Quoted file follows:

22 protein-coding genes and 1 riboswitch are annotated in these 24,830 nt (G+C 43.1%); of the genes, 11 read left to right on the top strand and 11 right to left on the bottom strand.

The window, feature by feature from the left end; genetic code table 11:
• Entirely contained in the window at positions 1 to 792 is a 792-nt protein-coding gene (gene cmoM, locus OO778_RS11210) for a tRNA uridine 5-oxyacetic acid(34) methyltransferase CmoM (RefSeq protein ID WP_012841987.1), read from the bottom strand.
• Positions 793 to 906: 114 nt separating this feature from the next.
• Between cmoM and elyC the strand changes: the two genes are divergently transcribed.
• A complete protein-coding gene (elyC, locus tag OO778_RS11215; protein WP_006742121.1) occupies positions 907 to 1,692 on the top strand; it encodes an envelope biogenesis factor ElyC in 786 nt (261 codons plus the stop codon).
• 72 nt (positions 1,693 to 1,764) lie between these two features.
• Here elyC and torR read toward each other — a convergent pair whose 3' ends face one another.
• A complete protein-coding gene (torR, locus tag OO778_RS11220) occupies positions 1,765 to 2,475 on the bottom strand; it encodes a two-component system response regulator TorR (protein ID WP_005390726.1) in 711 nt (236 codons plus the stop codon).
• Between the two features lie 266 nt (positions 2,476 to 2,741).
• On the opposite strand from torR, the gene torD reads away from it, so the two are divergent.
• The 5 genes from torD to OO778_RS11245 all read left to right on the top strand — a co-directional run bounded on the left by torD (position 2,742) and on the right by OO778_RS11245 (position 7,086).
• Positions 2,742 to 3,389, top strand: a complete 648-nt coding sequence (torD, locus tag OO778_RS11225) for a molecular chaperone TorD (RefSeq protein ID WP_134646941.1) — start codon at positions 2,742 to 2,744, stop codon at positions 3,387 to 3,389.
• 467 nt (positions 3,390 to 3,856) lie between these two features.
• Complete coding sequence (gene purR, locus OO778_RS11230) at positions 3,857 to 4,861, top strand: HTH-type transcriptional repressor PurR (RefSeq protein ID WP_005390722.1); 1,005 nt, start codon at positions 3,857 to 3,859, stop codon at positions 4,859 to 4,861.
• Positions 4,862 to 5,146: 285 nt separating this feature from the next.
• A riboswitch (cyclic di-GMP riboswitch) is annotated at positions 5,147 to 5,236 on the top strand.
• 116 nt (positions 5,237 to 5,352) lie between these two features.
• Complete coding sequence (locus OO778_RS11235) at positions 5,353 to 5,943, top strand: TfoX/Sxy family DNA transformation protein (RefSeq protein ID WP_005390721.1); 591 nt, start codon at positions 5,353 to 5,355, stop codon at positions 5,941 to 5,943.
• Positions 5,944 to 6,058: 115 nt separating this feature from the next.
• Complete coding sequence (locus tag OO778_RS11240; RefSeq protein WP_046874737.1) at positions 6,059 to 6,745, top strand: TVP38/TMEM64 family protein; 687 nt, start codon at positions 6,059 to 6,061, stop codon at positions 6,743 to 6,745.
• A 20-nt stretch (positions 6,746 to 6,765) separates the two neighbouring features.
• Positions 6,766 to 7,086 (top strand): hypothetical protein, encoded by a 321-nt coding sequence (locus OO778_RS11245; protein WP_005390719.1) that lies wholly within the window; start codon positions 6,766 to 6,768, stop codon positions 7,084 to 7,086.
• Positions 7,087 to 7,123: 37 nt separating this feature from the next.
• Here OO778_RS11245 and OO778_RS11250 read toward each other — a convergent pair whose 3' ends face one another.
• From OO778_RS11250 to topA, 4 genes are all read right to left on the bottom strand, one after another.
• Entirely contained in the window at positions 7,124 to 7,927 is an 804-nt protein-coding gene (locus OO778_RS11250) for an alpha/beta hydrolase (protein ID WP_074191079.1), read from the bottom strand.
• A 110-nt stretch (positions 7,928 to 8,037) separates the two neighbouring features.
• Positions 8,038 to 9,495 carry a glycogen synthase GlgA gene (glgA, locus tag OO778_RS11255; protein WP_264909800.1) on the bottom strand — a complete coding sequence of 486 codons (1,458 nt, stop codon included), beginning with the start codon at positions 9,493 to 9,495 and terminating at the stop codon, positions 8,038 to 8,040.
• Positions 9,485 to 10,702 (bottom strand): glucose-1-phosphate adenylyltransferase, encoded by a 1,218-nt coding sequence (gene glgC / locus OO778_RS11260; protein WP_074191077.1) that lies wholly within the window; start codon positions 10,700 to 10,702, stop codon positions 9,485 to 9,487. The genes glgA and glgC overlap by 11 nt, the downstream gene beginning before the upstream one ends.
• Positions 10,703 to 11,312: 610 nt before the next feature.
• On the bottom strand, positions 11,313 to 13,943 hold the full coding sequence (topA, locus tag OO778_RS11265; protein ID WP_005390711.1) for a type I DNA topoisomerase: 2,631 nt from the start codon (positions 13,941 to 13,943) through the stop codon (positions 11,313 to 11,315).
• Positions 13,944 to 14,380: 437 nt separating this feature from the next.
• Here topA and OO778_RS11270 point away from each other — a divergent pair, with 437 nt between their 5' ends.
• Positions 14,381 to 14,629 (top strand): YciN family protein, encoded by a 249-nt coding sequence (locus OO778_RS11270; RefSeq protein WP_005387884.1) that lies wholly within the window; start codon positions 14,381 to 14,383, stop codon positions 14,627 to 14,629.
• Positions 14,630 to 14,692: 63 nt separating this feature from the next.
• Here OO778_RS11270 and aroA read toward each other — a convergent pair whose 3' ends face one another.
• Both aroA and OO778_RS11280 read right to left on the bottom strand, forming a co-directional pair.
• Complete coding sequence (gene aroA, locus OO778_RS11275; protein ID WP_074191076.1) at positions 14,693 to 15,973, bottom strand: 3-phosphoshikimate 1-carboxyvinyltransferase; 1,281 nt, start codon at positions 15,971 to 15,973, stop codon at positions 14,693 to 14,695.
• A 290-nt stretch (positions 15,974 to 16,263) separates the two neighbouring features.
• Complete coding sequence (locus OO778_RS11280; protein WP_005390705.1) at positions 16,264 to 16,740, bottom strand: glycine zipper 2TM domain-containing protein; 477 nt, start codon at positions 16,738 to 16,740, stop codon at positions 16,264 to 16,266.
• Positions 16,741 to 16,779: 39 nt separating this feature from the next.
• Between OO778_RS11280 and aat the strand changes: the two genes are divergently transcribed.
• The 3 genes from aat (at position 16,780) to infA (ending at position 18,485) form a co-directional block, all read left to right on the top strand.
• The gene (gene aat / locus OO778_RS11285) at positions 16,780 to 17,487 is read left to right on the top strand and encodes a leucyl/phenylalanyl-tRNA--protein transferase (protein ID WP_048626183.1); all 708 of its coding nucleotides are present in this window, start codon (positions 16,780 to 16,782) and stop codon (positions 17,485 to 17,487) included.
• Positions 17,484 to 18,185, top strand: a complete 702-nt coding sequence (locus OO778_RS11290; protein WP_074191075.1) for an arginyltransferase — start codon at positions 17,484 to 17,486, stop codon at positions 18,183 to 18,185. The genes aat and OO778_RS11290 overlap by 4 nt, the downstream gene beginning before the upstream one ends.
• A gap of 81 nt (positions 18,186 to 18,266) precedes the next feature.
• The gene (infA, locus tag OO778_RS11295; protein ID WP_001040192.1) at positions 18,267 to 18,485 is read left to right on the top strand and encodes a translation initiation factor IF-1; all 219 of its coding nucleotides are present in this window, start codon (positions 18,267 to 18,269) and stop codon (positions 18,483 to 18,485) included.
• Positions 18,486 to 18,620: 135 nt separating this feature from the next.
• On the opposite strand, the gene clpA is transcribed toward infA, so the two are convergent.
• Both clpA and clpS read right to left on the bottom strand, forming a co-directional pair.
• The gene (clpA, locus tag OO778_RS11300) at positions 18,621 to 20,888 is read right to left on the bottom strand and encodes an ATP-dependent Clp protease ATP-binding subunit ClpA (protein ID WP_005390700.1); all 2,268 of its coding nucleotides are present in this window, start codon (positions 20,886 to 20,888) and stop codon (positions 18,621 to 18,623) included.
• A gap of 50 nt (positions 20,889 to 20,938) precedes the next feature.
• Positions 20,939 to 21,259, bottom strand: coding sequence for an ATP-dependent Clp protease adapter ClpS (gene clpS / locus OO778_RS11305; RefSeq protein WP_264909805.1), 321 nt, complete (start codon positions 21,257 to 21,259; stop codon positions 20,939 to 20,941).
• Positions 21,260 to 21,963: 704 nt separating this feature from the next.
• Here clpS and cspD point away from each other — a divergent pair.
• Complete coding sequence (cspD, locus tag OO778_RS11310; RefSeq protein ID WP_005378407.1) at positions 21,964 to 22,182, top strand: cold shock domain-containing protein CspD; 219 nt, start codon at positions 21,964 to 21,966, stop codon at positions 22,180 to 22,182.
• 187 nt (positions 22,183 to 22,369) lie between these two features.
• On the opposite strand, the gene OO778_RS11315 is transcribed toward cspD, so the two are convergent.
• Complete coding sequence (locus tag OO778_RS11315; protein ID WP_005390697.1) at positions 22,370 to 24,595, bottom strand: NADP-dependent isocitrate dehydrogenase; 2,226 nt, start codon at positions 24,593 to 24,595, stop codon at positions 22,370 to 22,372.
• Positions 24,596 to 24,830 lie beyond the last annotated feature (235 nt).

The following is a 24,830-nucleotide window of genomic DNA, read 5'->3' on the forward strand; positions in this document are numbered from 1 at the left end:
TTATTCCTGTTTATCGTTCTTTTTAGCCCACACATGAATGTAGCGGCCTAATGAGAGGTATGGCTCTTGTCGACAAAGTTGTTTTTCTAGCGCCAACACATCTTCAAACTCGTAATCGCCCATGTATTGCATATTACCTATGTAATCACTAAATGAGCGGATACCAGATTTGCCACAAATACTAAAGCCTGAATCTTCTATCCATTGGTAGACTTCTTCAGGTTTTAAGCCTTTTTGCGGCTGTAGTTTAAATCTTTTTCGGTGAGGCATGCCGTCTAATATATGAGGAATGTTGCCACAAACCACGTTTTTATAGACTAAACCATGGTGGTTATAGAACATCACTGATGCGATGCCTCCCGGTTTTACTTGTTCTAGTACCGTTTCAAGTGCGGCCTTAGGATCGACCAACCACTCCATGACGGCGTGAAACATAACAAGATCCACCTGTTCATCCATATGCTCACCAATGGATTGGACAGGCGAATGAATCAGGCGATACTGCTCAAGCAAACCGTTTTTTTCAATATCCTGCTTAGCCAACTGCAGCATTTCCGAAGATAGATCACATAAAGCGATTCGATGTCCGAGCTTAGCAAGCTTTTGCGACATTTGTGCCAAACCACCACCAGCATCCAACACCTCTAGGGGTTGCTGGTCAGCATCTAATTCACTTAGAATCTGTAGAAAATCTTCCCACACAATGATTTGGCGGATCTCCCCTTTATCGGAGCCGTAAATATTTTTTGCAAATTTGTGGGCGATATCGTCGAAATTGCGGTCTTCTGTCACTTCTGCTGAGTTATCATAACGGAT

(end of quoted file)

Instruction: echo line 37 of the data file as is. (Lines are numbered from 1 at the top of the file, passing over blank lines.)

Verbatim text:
• Here OO778_RS11270 and aroA read toward each other — a convergent pair whose 3' ends face one another.